Where Do You Get Your (Local) News?
The Midweek Question
We live in an age where more and more news seems to be geared to the national level. We have radio programming, cable news outlets, and big newspapers with national reach, like the New York Times, Washington Post, and Wall Street Journal. In many ways all of these forms of media are doing pretty well from a financial standpoint.
This stands in stark contrast to local newspapers, which had been the workhorses of American journalism for a long time. They are getting hammered financially, and many have gone out of business. The cost to our democracy from this trend is disturbing. We become more and more national in our thinking, sorting along the battle lines of our national political chasms. This means less regional variation within our major political parties. But more fundamentally, the death of local newspapers removes important checks on our governmental and private sector functions. From statehouses, to mayor’s offices, to police forces, to business communities, to zoning boards, important actions are being decided and implemented without coverage.
The pandemic, while global in scale, has once again put a spotlight on the importance of local journalism. We need to know what is happening in our communities; it is literally a matter of life and death. Add to this all the other urgencies of local news and it had us wondering about your local news habits.
We have great respect for you in the Steady community. We know you are interested in what is happening in your communities and feel a need to be informed. So we wanted to know…
Where you get your local news?
Do you see signs of hope or only despair?
Are new models emerging?
Have you seen your local newspapers (or other news sources) do innovative forms of coverage?
Have you recently subscribed to a local news outlet? Or have you dropped your coverage?
What do you think is being lost on the local news front?
Please add to these questions anything else you want to say on the topic. At Steady, we hope to make a focus on the plight of local news a recurring part of our coverage. And we are eager to have you help us in this effort.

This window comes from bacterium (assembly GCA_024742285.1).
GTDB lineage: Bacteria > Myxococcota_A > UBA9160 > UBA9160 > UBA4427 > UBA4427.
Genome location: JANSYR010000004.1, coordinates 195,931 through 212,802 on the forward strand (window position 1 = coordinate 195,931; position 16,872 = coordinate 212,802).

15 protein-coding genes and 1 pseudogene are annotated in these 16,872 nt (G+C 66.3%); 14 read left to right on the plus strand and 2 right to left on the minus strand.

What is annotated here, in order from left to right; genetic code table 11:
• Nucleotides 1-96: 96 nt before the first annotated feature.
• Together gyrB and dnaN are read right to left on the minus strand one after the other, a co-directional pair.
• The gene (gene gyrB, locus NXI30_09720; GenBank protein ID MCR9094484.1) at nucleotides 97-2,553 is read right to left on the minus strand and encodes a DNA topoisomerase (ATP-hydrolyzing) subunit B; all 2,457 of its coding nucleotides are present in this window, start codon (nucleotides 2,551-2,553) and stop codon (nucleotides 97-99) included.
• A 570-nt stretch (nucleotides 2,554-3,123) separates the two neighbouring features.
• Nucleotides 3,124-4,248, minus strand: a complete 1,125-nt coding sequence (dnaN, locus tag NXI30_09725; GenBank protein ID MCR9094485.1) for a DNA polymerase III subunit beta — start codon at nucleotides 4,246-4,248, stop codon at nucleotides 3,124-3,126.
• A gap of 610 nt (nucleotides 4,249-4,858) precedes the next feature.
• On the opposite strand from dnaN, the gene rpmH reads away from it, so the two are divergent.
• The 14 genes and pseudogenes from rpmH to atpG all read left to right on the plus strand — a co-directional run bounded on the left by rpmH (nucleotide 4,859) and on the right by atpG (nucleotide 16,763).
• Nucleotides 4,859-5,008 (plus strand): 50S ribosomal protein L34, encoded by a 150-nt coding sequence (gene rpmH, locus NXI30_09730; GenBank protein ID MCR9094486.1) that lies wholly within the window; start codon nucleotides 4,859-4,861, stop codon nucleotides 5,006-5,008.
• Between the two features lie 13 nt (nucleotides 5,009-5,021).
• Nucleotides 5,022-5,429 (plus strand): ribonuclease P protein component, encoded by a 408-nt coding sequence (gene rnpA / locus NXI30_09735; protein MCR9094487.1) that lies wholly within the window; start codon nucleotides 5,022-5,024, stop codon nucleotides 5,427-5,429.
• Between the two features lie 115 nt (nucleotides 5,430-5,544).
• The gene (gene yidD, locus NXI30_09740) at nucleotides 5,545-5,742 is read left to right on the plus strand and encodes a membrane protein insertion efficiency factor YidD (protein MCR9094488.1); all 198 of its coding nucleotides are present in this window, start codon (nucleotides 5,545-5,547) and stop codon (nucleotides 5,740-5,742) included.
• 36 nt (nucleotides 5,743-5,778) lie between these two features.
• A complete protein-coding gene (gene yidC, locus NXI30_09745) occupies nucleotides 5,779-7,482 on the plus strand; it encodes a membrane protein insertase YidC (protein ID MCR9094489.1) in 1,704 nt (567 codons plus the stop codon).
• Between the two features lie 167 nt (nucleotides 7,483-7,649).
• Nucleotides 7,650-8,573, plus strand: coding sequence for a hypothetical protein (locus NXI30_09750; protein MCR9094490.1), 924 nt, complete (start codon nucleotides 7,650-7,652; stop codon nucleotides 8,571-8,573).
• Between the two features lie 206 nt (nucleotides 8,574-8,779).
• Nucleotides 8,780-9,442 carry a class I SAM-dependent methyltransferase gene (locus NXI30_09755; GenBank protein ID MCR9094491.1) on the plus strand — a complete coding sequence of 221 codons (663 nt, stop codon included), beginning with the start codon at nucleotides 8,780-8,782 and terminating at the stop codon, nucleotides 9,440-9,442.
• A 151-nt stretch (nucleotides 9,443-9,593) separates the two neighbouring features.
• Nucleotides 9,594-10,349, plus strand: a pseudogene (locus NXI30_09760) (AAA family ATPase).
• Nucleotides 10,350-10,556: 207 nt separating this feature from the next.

I trust what I read and listen to from Dr. Heather Cox Richardson.
I think the loss of local reporters and journalists is a far bigger problem. Let me explain.
In order to cover a community, reporters had to understand how things worked. For example, to cover local government – city councils, school boards, water boards, county supervisors etc. – reporters had to navigate a confusing array of processes and procedures (including agendas, minutes, legal parameters, elections, authorities, public and closed session meetings, and budgets).
In short, reporters served as civic interpreters who translated legalese into laymen’s language. Unfortunately, few people realized how much they depended on local reporters to translate the language of local government. In turn, local officials relied on local reporters to guide the public through the process.
For example, I’ve been watching the uproar at school board meetings over CRT and masks. Without a local reporter guiding them through the decision-making process, these parents arrived too late. The decisions had been made.
School boards are bound by laws and can NOT vote on anything, that has not been placed on the agenda and noticed to the public in advance. Most school board members are so afraid of breaking the law, they won’t even speak in public meetings. Only the most highly skilled school board member knows how to agendize an item during public comments. And these videos make it painfully clear that American schools have very few skilled elected officials.
Personally, I attribute the decline of Civic Life, to the loss of local reporters. Anyone can create an on-line newspaper. But without reporters, opinion is the only thing a newspaper can print.